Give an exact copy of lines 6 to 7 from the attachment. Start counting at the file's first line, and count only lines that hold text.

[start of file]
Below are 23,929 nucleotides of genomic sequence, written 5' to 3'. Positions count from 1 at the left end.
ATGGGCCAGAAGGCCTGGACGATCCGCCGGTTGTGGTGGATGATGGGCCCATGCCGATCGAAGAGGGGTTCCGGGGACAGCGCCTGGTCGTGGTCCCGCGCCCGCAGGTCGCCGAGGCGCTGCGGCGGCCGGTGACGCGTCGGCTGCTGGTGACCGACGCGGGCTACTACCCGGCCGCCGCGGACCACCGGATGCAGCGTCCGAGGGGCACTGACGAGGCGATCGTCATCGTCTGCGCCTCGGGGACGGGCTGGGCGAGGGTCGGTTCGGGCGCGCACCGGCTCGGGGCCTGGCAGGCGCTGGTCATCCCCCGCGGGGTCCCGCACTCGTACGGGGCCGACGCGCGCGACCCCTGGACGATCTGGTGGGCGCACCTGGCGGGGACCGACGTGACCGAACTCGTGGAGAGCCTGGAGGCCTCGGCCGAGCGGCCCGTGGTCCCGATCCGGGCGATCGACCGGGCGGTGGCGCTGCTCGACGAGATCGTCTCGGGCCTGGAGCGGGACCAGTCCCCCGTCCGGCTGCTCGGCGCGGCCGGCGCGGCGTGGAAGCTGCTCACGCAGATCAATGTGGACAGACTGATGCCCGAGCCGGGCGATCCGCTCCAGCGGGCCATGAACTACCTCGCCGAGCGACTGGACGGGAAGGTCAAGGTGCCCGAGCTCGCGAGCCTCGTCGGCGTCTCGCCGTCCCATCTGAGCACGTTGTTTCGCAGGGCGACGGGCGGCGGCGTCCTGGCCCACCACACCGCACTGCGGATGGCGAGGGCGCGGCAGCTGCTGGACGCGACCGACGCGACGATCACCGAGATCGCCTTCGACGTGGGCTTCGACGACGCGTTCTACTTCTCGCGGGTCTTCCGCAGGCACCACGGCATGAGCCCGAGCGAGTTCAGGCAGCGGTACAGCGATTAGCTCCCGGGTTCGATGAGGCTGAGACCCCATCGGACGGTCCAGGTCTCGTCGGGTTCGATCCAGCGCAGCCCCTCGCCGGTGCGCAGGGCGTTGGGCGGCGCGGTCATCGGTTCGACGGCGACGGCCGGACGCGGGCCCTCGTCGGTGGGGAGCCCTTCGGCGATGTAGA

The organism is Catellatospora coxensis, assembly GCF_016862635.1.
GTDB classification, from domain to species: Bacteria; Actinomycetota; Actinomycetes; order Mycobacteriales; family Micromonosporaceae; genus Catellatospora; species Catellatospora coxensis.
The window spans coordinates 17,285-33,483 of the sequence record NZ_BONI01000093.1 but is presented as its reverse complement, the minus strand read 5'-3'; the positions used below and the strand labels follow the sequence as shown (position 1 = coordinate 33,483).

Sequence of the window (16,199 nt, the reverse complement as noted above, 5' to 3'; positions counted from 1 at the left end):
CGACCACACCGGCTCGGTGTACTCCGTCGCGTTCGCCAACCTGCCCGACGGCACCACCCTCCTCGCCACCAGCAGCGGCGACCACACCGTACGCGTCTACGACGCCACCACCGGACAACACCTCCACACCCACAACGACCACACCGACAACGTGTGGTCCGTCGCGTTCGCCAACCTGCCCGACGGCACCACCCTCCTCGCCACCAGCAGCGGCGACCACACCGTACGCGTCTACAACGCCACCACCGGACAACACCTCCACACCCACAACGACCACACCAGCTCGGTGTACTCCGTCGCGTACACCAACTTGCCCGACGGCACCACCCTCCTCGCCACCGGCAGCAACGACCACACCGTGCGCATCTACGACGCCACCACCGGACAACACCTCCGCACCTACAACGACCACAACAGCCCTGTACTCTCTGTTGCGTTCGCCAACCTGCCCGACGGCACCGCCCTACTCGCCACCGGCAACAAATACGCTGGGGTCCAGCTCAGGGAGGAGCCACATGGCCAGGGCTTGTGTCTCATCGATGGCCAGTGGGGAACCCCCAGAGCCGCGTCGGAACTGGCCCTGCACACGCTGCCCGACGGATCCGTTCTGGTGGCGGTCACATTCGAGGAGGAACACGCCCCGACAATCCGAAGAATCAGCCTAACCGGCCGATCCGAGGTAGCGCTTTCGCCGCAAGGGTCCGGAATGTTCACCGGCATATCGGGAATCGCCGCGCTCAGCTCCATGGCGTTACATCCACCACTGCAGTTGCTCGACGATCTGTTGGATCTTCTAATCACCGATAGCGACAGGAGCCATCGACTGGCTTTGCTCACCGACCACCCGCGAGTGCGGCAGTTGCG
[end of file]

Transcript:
Sequence of the window (16,199 nt, the reverse complement as noted above, 5' to 3'; positions counted from 1 at the left end):
CGACCACACCGGCTCGGTGTACTCCGTCGCGTTCGCCAACCTGCCCGACGGCACCACCCTCCTCGCCACCAGCAGCGGCGACCACACCGTACGCGTCTACGACGCCACCACCGGACAACACCTCCACACCCACAACGACCACACCGACAACGTGTGGTCCGTCGCGTTCGCCAACCTGCCCGACGGCACCACCCTCCTCGCCACCAGCAGCGGCGACCACACCGTACGCGTCTACAACGCCACCACCGGACAACACCTCCACACCCACAACGACCACACCAGCTCGGTGTACTCCGTCGCGTACACCAACTTGCCCGACGGCACCACCCTCCTCGCCACCGGCAGCAACGACCACACCGTGCGCATCTACGACGCCACCACCGGACAACACCTCCGCACCTACAACGACCACAACAGCCCTGTACTCTCTGTTGCGTTCGCCAACCTGCCCGACGGCACCGCCCTACTCGCCACCGGCAACAAATACGCTGGGGTCCAGCTCAGGGAGGAGCCACATGGCCAGGGCTTGTGTCTCATCGATGGCCAGTGGGGAACCCCCAGAGCCGCGTCGGAACTGGCCCTGCACACGCTGCCCGACGGATCCGTTCTGGTGGCGGTCACATTCGAGGAGGAACACGCCCCGACAATCCGAAGAATCAGCCTAACCGGCCGATCCGAGGTAGCGCTTTCGCCGCAAGGGTCCGGAATGTTCACCGGCATATCGGGAATCGCCGCGCTCAGCTCCATGGCGTTACATCCACCACTGCAGTTGCTCGACGATCTGTTGGATCTTCTAATCACCGATAGCGACAGGAGCCATCGACTGGCTTTGCTCACCGACCACCCGCGAGTGCGGCAGTTGCG